44 Characteristics of Low-Reflectivity Ribbons in Simulated Supercells

Wednesday, 26 July 2017
Kona Coast Ballroom (Crowne Plaza San Diego)
Brice E. Coffer, North Carolina State University, Raleigh, NC

Handout (9.5 MB)

The increased use of high-resolution mobile radars to observe supercell thunderstorms in recent years has led to the discovery of new and unexplained phenomena within these storms not possible with traditional, fixed-site radar systems. One such phenomenon is the low-reflectivity ribbon, a narrow band characterized by a deficit in reflectivity bisecting the forward- and rear-flanks of some supercells. Low-reflectivity ribbons have been identified in at least seven supercells since 2008 (Snyder et al. 2012). Characteristics of low-reflectivity ribbons identified thus far include cyclonically rearward movement around the low-level mesocyclone, positive vertical vorticity, and an overlying updraft (Kosiba et al. 2013, Snyder et al. 2013, Griffin 2015). Additionally, low-reflectivity ribbons are often quite narrow, with widths ranging from 300 – 1000 m (Griffin 2015). Since low-reflectivity ribbons are rather new to the published literature, their importance is still unknown, and it is unclear whether they have any relevance to tornadogenesis or just a feature common in supercells when observed with high-resolution radar.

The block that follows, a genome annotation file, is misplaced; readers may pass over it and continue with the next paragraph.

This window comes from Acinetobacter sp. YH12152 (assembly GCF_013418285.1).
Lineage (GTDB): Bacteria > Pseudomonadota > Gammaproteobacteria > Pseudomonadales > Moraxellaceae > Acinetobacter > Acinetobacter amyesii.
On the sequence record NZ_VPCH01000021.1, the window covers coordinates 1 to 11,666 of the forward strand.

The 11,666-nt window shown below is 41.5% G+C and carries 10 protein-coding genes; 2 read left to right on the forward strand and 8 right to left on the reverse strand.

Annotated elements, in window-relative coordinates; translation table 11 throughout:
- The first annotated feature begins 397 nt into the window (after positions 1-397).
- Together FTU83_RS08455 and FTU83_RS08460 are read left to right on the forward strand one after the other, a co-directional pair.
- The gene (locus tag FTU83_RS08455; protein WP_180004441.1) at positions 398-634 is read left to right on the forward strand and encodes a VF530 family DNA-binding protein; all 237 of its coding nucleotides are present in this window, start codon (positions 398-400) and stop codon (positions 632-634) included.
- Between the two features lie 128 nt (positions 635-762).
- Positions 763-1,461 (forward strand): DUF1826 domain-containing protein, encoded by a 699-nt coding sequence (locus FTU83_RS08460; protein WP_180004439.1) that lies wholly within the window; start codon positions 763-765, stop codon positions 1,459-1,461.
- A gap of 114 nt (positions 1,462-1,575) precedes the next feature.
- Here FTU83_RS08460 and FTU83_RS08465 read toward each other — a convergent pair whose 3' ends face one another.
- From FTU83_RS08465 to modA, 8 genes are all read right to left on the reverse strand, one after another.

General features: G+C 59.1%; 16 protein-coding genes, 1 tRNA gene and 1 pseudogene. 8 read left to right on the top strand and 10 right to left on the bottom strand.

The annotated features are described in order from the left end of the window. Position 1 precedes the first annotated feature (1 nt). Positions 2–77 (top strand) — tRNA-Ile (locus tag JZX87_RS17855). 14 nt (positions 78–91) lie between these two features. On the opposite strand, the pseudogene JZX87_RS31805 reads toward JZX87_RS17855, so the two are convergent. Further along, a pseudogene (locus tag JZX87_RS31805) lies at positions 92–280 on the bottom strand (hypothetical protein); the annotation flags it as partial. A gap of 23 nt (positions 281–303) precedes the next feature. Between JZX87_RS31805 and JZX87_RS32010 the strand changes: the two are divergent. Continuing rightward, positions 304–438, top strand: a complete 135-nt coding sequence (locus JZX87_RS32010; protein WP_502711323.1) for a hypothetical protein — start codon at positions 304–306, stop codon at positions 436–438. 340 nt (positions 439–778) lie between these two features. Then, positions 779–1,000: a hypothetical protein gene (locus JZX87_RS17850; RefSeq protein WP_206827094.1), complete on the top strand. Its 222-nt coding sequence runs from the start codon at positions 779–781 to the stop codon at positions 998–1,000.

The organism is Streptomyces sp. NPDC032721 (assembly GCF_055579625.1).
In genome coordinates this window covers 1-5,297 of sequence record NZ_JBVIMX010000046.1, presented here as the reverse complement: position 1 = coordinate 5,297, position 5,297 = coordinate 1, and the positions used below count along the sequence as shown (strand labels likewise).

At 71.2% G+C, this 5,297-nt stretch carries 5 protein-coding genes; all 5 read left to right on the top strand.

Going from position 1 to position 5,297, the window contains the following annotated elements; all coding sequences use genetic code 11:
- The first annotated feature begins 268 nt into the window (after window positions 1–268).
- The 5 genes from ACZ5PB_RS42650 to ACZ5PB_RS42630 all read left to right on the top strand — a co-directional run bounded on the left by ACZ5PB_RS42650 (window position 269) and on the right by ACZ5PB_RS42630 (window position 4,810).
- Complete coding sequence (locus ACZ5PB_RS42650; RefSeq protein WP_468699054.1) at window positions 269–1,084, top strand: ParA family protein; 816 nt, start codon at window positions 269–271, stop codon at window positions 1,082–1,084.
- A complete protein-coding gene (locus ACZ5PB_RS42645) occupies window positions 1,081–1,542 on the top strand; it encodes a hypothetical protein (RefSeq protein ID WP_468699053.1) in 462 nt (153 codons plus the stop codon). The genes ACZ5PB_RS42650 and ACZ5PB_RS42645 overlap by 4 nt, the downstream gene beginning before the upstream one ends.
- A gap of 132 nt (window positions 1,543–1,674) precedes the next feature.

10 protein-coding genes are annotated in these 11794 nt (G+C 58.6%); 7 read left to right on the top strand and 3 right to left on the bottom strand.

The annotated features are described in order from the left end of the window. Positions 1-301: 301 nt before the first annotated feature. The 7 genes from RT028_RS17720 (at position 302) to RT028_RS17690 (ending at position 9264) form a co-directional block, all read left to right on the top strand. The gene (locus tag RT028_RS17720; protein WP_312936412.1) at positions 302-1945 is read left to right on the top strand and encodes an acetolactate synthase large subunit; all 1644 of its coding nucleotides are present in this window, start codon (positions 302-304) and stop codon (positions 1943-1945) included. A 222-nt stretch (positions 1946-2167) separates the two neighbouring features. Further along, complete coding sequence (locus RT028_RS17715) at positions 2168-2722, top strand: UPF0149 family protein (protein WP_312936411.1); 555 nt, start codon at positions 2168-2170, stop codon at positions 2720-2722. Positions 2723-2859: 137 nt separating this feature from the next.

Several low-reflectivity ribbons have been identified in an ensemble of thirty supercells simulations based on the nontornadic and tornadic composite environments from the second Verification of the Origins of Rotation Experiment (VORTEX2). Characteristics of these features will be documented to show their thermodynamic and kinematic structures in detail not possible with observations.

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